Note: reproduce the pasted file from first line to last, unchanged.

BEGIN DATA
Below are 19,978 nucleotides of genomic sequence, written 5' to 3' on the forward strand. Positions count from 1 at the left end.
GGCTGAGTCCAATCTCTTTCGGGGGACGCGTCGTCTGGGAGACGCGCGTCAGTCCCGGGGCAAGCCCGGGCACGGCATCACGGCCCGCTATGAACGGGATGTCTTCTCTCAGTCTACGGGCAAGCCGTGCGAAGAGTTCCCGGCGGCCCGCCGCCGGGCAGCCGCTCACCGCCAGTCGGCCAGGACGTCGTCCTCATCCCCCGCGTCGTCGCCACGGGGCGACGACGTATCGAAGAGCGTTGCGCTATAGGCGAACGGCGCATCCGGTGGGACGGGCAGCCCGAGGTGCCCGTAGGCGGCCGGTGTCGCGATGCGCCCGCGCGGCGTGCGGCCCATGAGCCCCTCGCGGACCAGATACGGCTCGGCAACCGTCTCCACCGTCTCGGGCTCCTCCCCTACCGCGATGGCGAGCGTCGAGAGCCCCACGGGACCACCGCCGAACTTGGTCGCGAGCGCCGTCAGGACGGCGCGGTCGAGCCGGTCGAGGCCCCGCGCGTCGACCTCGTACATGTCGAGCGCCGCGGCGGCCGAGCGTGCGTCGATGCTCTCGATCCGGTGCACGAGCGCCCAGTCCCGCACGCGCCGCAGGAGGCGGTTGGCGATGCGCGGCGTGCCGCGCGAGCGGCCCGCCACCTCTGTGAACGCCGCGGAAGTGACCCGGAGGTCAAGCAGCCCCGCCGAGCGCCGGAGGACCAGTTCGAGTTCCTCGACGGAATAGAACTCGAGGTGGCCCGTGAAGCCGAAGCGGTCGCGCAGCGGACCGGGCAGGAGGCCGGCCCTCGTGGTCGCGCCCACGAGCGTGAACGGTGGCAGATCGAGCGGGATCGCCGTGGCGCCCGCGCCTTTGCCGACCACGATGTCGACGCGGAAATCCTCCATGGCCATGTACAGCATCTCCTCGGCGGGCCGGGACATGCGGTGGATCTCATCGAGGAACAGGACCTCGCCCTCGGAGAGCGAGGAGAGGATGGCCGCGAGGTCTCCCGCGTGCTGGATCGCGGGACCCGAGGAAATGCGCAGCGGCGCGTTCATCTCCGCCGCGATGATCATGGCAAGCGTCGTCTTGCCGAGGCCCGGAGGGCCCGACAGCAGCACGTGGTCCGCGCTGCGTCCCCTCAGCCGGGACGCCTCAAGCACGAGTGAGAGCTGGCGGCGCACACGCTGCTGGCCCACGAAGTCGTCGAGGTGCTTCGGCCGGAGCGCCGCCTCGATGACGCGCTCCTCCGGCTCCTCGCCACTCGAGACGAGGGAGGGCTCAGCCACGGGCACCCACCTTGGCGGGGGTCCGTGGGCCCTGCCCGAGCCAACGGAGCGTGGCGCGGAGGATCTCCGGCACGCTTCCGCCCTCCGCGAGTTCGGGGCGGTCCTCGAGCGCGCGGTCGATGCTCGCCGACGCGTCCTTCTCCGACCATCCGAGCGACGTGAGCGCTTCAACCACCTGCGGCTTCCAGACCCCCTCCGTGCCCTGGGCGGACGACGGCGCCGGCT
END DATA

Below are 19,978 nucleotides of genomic sequence, written 5' to 3' on the forward strand. Positions count from 1 at the left end.
GGCTGAGTCCAATCTCTTTCGGGGGACGCGTCGTCTGGGAGACGCGCGTCAGTCCCGGGGCAAGCCCGGGCACGGCATCACGGCCCGCTATGAACGGGATGTCTTCTCTCAGTCTACGGGCAAGCCGTGCGAAGAGTTCCCGGCGGCCCGCCGCCGGGCAGCCGCTCACCGCCAGTCGGCCAGGACGTCGTCCTCATCCCCCGCGTCGTCGCCACGGGGCGACGACGTATCGAAGAGCGTTGCGCTATAGGCGAACGGCGCATCCGGTGGGACGGGCAGCCCGAGGTGCCCGTAGGCGGCCGGTGTCGCGATGCGCCCGCGCGGCGTGCGGCCCATGAGCCCCTCGCGGACCAGATACGGCTCGGCAACCGTCTCCACCGTCTCGGGCTCCTCCCCTACCGCGATGGCGAGCGTCGAGAGCCCCACGGGACCACCGCCGAACTTGGTCGCGAGCGCCGTCAGGACGGCGCGGTCGAGCCGGTCGAGGCCCCGCGCGTCGACCTCGTACATGTCGAGCGCCGCGGCGGCCGAGCGTGCGTCGATGCTCTCGATCCGGTGCACGAGCGCCCAGTCCCGCACGCGCCGCAGGAGGCGGTTGGCGATGCGCGGCGTGCCGCGCGAGCGGCCCGCCACCTCTGTGAACGCCGCGGAAGTGACCCGGAGGTCAAGCAGCCCCGCCGAGCGCCGGAGGACCAGTTCGAGTTCCTCGACGGAATAGAACTCGAGGTGGCCCGTGAAGCCGAAGCGGTCGCGCAGCGGACCGGGCAGGAGGCCGGCCCTCGTGGTCGCGCCCACGAGCGTGAACGGTGGCAGATCGAGCGGGATCGCCGTGGCGCCCGCGCCTTTGCCGACCACGATGTCGACGCGGAAATCCTCCATGGCCATGTACAGCATCTCCTCGGCGGGCCGGGACATGCGGTGGATCTCATCGAGGAACAGGACCTCGCCCTCGGAGAGCGAGGAGAGGATGGCCGCGAGGTCTCCCGCGTGCTGGATCGCGGGACCCGAGGAAATGCGCAGCGGCGCGTTCATCTCCGCCGCGATGATCATGGCAAGCGTCGTCTTGCCGAGGCCCGGAGGGCCCGACAGCAGCACGTGGTCCGCGCTGCGTCCCCTCAGCCGGGACGCCTCAAGCACGAGTGAGAGCTGGCGGCGCACACGCTGCTGGCCCACGAAGTCGTCGAGGTGCTTCGGCCGGAGCGCCGCCTCGATGACGCGCTCCTCCGGCTCCTCGCCACTCGAGACGAGGGAGGGCTCAGCCACGGGCACCCACCTTGGCGGGGGTCCGTGGGCCCTGCCCGAGCCAACGGAGCGTGGCGCGGAGGATCTCCGGCACGCTTCCGCCCTCCGCGAGTTCGGGGCGGTCCTCGAGCGCGCGGTCGATGCTCGCCGACGCGTCCTTCTCCGACCATCCGAGCGACGTGAGCGCTTCAACCACCTGCGGCTTCCAGACCCCCTCCGTGCCCTGGGCGGACGACGGCGCCGGCT